Ex-convict program welcomes workers, keeps them out of trouble
By John Crudele
Michael Van Leuvan has a wife and three kids and lives in the Bronx. He’s thrilled to be earning $20 an hour as the manager of a Mexican fast food restaurant in Manhattan, and he’s hoping to get a 10 percent raise in the near future.
He’ll probably get it because the owners of Dos Toros, the restaurant chain he works for, not only appear to like Michael, but they also seem proud of him.
Ordinarily, someone like Michael wouldn’t make it into this column — or any newspaper story.
There are millions of others in the city who, like him, go about their jobs day after day, getting a paycheck with little or no recognition.
What makes Michael different is that he’s an ex-convict. Now 31, he was 15 when he was sent away for drugs. He was 20 and on parole when he robbed someone at knifepoint in the Manhattan projects for $37. For that and other offenses, he spent a total of 10 years in prison.
Now he’s part of a city program called GOSO — short for Getting Out & Staying Out — that’s helping young men like Michael get their act together after they’ve been released from prison.
In Michael’s case, it all started in a gang and multiple trips to prison on various charges after he landed back out on the streets.
“When I first came home [from prison], I didn’t even know how to do a résumé or a job interview,” Michael told me the other day at the Dos Toros restaurant on West 40th Street near Bryant Park.
Staples and McDonald’s turned him down for work. “They wouldn’t take me. I had no work experiences,” says Michael, who seems to understand that logic.
With nothing to do, he ended up doing no good and went back to prison. And convictions — especially multiple ones — aren’t the sort of things that get people hired. So he wasn’t.
Dos Toros is one of around 90 companies that has worked with GOSO, which has been operating for 15 years and now has a dozen men between 16 and 24 years old at companies where it hopes they will eventually get permanent jobs.
The company has eight GOSO workers now. Over the past four years, Dos Toros has hired a total of 30 men from the program. Michael has been the most successful thanks to his promotion to manager.
There are another six GOSO workers at other companies in the city now. The program has a recidivism rate of 15 percent. Compare that with the national average of 70 percent.
A couple weeks ago, I started what is going to be an occasional series of columns about people in their jobs. Some will be heartwarming like I think this one is. Some columns will be — I both promise and threaten — more offbeat.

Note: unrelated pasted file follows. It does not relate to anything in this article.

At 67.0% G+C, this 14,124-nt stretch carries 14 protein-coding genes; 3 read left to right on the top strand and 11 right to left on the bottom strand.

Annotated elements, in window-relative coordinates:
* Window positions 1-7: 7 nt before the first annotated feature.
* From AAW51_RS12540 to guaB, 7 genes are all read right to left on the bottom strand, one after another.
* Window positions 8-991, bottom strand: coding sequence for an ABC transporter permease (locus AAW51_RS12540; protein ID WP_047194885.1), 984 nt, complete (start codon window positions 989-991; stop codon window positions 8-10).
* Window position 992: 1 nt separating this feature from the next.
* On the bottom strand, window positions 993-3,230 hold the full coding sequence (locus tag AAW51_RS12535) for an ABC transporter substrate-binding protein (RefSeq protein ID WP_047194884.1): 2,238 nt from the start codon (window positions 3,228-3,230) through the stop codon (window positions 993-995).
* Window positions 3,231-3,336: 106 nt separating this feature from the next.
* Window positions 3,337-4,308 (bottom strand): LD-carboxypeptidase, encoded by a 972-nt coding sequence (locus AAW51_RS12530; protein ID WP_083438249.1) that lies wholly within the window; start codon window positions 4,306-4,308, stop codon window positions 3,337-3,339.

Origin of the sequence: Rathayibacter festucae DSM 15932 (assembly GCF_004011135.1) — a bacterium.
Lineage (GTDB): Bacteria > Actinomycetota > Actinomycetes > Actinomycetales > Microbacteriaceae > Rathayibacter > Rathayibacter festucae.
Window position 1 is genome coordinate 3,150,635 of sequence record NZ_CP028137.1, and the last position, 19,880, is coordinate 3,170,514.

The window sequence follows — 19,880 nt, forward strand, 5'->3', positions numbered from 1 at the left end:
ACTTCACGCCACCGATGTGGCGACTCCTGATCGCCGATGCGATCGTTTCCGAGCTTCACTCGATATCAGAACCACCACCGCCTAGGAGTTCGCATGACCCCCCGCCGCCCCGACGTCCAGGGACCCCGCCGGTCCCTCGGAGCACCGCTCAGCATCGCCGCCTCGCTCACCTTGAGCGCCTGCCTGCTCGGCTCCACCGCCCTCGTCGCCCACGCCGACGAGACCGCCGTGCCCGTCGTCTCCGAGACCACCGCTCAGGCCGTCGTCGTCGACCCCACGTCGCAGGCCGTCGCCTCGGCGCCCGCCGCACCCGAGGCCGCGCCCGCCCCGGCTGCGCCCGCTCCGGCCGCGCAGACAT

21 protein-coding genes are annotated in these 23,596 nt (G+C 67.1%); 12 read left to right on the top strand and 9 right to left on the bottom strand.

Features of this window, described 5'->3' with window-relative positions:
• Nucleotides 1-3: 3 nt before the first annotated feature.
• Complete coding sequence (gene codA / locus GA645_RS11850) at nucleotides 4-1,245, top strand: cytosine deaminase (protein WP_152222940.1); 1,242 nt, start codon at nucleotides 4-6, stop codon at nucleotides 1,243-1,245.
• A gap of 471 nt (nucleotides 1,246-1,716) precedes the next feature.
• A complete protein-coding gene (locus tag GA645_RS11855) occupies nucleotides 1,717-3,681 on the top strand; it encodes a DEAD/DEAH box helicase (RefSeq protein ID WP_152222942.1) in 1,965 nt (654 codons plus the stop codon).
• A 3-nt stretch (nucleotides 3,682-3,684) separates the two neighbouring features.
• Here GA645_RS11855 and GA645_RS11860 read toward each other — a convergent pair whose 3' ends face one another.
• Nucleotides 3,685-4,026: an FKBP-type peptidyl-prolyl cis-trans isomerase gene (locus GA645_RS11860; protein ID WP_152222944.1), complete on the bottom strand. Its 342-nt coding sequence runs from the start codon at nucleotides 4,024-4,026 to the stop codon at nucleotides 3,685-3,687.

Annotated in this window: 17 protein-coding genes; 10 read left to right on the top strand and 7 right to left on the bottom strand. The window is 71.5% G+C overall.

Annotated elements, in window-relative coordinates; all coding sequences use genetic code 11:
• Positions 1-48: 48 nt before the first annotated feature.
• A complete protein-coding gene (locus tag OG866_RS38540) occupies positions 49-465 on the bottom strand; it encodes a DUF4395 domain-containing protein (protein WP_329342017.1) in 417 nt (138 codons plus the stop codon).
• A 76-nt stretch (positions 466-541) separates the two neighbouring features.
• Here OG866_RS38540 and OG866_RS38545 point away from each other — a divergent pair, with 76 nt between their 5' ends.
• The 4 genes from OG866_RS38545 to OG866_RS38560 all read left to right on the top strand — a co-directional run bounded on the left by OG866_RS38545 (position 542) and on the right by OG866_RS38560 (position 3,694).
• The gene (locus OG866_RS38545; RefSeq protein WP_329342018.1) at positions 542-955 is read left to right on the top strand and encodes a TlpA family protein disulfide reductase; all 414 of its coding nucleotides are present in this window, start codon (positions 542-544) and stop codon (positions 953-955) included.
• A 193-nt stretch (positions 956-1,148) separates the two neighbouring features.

This will be the antidote to writing so often, as I do, about job statistics without showing any of the human faces attached to the data.
The story of Michael and GOSO is especially interesting to me because I see a lot of employment statistics about various demographic groups but nothing about how ex-prisoners are doing once they are released.
This is a snapshot of that group.
Geoffrey Golia, associate executive director of GOSO, says his organization pays the first 240 hours of work for men like Michael. Once the ex-offenders complete that internship period, they are either hired or let go by the companies in which they have been placed.
Golia says about 70 percent of GOSO’s placements end up getting a full-time job. And they are hired at the same pay rate as everyone else — no discounts because they are desperate.
“The guys in the GOSO program could have been arrested for something as small as turnstile jumping,” Golia says, “all the way to serious crimes like assault, robbery and manslaughter.”
“They’ve had challenging experiences in their lives,” Golia says. “We focus on a very specific demographic. And there are a lot of issues there about unemployment and underemployment.”
Darrel Sharpe is another worker who was hired last October by Dos Toros. He got picked up for having stolen property, which he says was a misunderstanding with a young woman he knew.
I was concerned that putting Michael and Darrel in this story would cause them trouble because many of their co-workers might not know their background. I also worried that Dos Toros might suffer some backlash when its cooperation with GOSO was made public.
But everyone agreed to cooperate and allowed their names and details to be used.
Darrel said he ended up spending a month and a half in jail for the stolen property, and he needed to pay $800 in restitution to the victim.
His first internship at a landscaping company didn’t work out.
“They kinda let me go,” he said. A stint at a golf course in Westchester also didn’t last.
The job at the Mexican restaurant stuck.
“I’ve really come a long way,” Darrel told me. “I don’t mind telling my story.
“The people love me here and I love them,” Darrel says. He mentions a pizza and a cake his co-workers bought for his recent birthday as proof.
Oliver and Leo Kremer own Dos Toros, a restaurant chain that now has 20 locations, including 16 in New York. They credit their chief human resource officer with coming up with the idea of hiring people who have been convicted of crimes and paid the price.
“Honestly, it’s been a total win,” says Leo, who started using GOSO four years ago. “In our experience, everyone we work with from GOSO is really committed to doing a great job.”
Some, for sure, didn’t work out. But Oliver says the rate of GOSO-sponsored workers who had to be let go is small and proportional to workers who weren’t hired through the program.
“When someone doesn’t have much of an opportunity and you give them an opportunity, they want to do a really great job,” is the way Leo summed it up.